The Cutting Room Floor

Ugh…streaming video can be a dangerous thing.

In general, since I killed off cable, I watch much less TV…and I (usually) waste less time watching random crap that is of no real interest to me. On the other hand, I also have this nasty tendency to head down rabbit trails of binge-watching…

33B58394-E08D-4DEB-A984-5CECAADC751AI watched Stripes last night. Well, let me amplify that — I watched Stripes for about the 10,000th time. I can — quite literally — quote that entire movie, line by line, from beginning to end. So imagine my surprise when the version I was watching last night started throwing scenes at me that I had never seen before.

Wait…what the fuck?

This is Stripes, for God’s sake…nothing should surprise me about that movie!

I had to back out of the movie at that point and check out just what the hell was happening. I know I should be surprised that someone decided to put out an “extended cut” of a 30-year-old lowbrow comedy, but I’m not. Sadly, nothing about Hollywood’s money-grubbing desperation surprise me anymore…

NO! I am not giving in to that particular squirrel-moment! I have a post I want to write, dammit! This is NOT a Hollywood post, it’s a writing post!

Now, I should probably point out that I am in fact a fan of watching extended cuts and deleted scenes and the like. But I’m a fan of those things for different reasons than the studios and directors actually intend; I watch them not for “more,” but rather to study and learn and understand just why those scenes were not included in the movie in the first place.

Few movies benefit from the re-introduction of deleted scenes. Most, in fact, are made worse. It is that “made worse” that offers valuable insight and instruction for writers: Not every scene works…not every scene should be included.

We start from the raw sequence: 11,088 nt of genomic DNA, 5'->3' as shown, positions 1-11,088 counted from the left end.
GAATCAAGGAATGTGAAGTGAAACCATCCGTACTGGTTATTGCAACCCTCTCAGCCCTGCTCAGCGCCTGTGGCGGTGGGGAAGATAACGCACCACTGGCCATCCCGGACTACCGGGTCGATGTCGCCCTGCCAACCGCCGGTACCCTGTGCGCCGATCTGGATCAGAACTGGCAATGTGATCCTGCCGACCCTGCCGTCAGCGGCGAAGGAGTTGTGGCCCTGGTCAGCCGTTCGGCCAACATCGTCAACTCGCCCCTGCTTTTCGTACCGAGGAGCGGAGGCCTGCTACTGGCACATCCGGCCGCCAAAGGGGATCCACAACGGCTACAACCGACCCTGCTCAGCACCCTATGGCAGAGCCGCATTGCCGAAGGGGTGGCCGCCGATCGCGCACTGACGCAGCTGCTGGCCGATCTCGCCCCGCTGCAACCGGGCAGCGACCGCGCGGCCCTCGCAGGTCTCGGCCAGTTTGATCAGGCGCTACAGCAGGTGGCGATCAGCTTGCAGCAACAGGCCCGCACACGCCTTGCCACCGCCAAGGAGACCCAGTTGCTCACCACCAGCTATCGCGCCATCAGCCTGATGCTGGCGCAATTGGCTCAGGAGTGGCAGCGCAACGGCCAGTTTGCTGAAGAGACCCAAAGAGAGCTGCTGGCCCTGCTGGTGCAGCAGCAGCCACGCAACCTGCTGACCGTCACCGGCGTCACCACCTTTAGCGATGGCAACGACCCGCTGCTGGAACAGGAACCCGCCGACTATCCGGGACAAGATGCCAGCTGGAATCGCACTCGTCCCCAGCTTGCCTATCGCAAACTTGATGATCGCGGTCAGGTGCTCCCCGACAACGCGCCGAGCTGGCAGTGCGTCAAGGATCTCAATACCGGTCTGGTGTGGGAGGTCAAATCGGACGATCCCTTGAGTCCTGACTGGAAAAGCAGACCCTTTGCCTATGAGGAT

Look, when we conceive and plan and write a story,* we are usually too damned close to the material to evaluate dispassionately just what scenes — and portions of scenes — work, and which drag the story down.

*I’m talking long-form stories here…100,000+ word novels.

C9143392-2DB6-4518-B184-63924E93FDE4In spite of all the revision and editing passes we do with our stories, that closeness to the story is why we still need good beta-readers. We need outsiders to point out just when a scene belongs on the cutting room floor.

The Stripes Extended Cut reinforced that reality for me. Without exception, the extra scenes I watched added absolutely nothing to the movie. Worse, they took away from it. At the end of that now-two-hour movie, I was less than impressed.

Of course, being a writer, I also took the opportunity to reflect not on the one-and-only shitty experience I’ve had with Stripes, but to focus on trying to evaluate my current scene-list for The Silence That Never Comes.

Somewhere Peaceful to Die, for a separate example, was by no means “long”, but it still held half-a-dozen scene-fragments that were — as was pointed out to me — better removed. But it took someone else to really point out that to me…I was too close to the material to say that to myself.

You can imagine my reaction to that advice to cut them…probably better than I can illustrate it. “But…but…but, this scene is important! It reinforces X about Character Y!”

You know what? That beta-reader/editor was 100% right. After I made the changes, the story did flow better. The cut scenes did drag things down, they did take away from the story itself.

Just like most deleted scenes.

So, for you other writers out there, I’ll offer this homework assignment: pick a handful of your favorite movies, and watch a video (YouTube is your friend on this) showing a roll of scenes deleted from it. Then think about how those scenes would change things, think about why the writers & director originally wanted them, then then why they chose to cut them.

Was the scene with Bill Murray and Harold Ramis dropping acid with Colombian guerillas funny? Kinda. Did it belong in the final version of Stripes? Not a chance in hell.

Look at my “homework assignment” and remember my oft-expressed lesson: writers need to learn from everything.

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